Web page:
like wild fire and it wasn't long before everyone believed she was a
witch and had powers. Rhoda knew that "she had been slyly called a
witch since her fall".

Women in those days didn't have much freedom and were dominated by men
like in "The Son's Veto" Sophy couldn't marry Sam because her son
forbid her from marrying him and made her "swear that she would not
wed Samuel Hobson without his consent". Phyliss from "The Melancholy
Hussar of the German Legion" was dominated by her father who wanted
her to marry Humphrey. He had forbad her from leaving the garden to
meet the German soldier even though she was in love with him. She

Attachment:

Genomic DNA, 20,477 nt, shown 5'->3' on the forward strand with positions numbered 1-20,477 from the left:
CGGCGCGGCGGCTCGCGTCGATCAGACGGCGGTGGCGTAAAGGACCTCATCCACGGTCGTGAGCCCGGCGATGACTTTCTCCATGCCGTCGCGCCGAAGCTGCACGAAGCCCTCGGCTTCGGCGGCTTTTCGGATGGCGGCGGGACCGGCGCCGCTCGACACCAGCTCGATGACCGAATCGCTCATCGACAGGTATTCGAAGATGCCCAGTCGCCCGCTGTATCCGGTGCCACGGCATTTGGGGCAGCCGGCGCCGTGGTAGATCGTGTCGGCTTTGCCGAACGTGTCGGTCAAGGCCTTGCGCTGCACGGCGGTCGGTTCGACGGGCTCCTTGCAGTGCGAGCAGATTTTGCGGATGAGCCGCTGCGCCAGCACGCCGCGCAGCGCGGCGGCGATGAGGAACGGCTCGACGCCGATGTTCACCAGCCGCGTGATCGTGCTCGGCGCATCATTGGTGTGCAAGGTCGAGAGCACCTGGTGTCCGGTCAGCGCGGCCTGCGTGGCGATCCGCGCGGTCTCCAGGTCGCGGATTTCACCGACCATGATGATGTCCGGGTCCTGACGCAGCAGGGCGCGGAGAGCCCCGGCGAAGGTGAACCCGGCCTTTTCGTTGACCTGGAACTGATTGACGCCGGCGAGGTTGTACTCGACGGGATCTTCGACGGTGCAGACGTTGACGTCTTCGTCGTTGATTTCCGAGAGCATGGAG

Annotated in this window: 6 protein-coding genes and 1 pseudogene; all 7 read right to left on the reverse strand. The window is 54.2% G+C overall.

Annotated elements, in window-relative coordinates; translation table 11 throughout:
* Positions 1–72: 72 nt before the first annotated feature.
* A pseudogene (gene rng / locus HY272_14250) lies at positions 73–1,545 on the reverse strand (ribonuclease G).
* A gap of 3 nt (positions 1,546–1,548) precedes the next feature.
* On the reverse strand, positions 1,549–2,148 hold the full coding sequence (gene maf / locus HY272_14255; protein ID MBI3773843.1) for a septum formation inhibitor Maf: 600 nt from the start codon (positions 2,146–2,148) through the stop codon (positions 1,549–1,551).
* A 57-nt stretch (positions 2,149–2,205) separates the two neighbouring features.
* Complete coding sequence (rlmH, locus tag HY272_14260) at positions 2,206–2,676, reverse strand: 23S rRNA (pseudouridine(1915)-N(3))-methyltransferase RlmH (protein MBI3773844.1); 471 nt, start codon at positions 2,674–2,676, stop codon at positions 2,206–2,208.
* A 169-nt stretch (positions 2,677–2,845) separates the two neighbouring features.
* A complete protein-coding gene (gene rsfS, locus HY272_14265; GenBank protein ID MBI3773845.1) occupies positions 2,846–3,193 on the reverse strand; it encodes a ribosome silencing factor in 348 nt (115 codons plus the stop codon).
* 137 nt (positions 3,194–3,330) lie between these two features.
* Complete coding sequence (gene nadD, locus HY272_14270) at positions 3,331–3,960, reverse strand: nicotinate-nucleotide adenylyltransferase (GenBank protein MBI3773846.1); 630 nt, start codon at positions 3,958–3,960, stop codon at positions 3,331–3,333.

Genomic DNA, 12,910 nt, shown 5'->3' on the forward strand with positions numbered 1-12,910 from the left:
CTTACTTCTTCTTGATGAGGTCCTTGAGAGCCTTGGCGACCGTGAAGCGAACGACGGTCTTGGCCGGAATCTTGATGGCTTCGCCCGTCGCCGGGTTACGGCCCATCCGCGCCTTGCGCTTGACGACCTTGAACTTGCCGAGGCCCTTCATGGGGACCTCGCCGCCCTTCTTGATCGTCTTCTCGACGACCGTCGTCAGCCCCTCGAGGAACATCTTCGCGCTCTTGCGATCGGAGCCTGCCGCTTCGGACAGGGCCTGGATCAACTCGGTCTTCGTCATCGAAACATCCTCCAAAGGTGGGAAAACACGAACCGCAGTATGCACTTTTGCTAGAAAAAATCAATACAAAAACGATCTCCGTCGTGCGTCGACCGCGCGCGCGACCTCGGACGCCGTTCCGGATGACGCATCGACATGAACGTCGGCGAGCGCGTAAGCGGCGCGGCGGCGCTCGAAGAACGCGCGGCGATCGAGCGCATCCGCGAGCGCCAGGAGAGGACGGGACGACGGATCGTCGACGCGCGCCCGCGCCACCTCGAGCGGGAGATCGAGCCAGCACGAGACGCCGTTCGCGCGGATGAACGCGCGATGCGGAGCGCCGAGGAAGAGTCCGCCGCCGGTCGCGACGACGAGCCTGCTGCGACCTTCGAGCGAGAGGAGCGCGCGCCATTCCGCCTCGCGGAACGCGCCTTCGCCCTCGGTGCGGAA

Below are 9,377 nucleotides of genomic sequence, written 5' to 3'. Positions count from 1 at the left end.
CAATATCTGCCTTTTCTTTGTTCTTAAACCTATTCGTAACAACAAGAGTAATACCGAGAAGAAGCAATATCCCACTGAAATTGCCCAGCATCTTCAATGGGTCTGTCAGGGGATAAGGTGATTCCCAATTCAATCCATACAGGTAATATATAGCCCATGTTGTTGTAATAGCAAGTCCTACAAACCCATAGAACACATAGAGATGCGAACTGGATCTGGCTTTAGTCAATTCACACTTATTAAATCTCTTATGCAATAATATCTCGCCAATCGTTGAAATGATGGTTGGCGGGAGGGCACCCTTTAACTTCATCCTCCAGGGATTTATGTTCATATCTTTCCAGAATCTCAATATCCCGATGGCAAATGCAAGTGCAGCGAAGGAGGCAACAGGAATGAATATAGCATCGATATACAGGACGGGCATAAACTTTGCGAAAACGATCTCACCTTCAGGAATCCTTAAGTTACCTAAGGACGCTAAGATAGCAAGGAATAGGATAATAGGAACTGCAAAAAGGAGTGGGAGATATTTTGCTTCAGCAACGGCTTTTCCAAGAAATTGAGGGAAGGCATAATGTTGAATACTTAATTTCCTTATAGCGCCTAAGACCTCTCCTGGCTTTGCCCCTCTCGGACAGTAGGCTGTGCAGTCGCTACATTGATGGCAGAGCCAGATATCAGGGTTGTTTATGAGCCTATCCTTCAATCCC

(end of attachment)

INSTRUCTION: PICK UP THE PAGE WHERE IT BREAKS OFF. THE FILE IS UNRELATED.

obeyed him and didn't leave the gate of her house but still continued
to meet her lover.

The late 19th century is very different to the 21st century and the
lives of women are different as well. In this century women are
considered as men's equals unlike the late 19th century. A woman
doesn't have to marry for financial security in this century like like
a woman had to in the 19th century. In this century women are not
dominated by men like they were 2 centuries ago. Women in the 19th
century didn't have as much freedom as women do right now. In this
century there isnt much about social classes like there used to be in
the late 19th century. I think I would find it extremely hard to live
in the 19th century after being used to living in a century were women
have freedom and are not dominated by men. In my opinion Thomas Hardy
portrays women as gullible and inferior to men and their lives being
dominated by men and the local people.